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Psychological Benefits of Nature Experiences: An Outline of Research and Theory – With Special Reference to Transpersonal Psychology

Written by John Davis, Ph.D.
Naropa University and School of Lost Borders
July 2004

A strong body of psychological research, supported by widespread anecdotal evidence, confirms the hypothesis that direct contact with nature leads to increased mental health and psychological development. This research helps explain the attraction of nature for city-dwellers and supports the value of increasing contact with nature for children and adults.

Research settings include a full range of encounters with nature — extended wilderness excursions, hiking in open space, strolling through a city park, gardening, tending a small plot of urban grass or a vacant city lot with its attendant ecosystem, and even watching nature scenes on TV. While different psychological approaches (evolutionary, behavioral, cognitive, psychodynamic, systems, humanistic, and transpersonal) focus on different aspects of the psychological benefits of nature experiences, all have shown that nature experiences are desirable and healthy. This is phenomenal agreement! There is also limited, but suggestive, research that these findings are cross-cultural and universal.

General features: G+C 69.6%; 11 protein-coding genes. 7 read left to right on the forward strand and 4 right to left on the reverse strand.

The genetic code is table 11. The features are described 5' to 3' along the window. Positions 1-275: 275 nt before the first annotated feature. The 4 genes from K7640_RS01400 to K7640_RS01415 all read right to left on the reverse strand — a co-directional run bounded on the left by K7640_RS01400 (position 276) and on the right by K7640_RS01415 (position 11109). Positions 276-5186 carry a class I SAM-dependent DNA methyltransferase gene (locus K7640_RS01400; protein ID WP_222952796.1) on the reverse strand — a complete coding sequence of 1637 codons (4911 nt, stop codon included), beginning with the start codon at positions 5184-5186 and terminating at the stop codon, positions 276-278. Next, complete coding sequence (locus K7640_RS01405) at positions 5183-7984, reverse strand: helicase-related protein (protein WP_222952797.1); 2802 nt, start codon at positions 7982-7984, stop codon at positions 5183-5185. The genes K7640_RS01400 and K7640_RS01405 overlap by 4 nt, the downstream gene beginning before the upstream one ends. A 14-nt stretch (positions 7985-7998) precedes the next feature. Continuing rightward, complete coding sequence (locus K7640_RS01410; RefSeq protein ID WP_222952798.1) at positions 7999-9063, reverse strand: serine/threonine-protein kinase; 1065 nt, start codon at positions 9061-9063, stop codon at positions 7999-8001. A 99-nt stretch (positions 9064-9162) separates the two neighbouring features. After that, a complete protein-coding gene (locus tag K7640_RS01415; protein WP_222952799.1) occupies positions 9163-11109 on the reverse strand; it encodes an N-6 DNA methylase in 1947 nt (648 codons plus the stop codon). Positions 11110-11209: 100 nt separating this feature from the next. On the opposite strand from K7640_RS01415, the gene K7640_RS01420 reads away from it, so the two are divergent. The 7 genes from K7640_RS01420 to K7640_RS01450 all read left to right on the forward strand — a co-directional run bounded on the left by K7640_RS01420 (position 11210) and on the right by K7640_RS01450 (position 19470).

The degree of empirical support cited here varies. In addition to the research which has been conducted and confirmed directly on nature experiences, some findings from related literature, both empirical and theoretical, bears directly on this question. Those research findings which have not been conducted on nature experiences are based on strong research which can be easily generalized and tested. This literature review is not exhaustive, but I feel it covers a broad, and representative, sample of the research.

I. Relaxation, Stress Reduction, and Mindfulness

These benefits affect individuals directly and focus on prepersonal and personal levels of development, rather than transpersonal levels, which are discussed below. Most have strong documentation; some are strong hypotheses.

  • Relaxation, restoration, peace, tranquility. Reduction of role load, conflict, and ambiguity. Reduction of burnout and tedium. Faster recovery from stress in response to nature stimuli than built settings. Over one hundred research studies show that stress reduction is a key perceived benefit of wilderness recreation Comprehensive reviews have been done by Hartig, Mang, & Evans; Kaplan & Kaplan; and Ulrich, et al).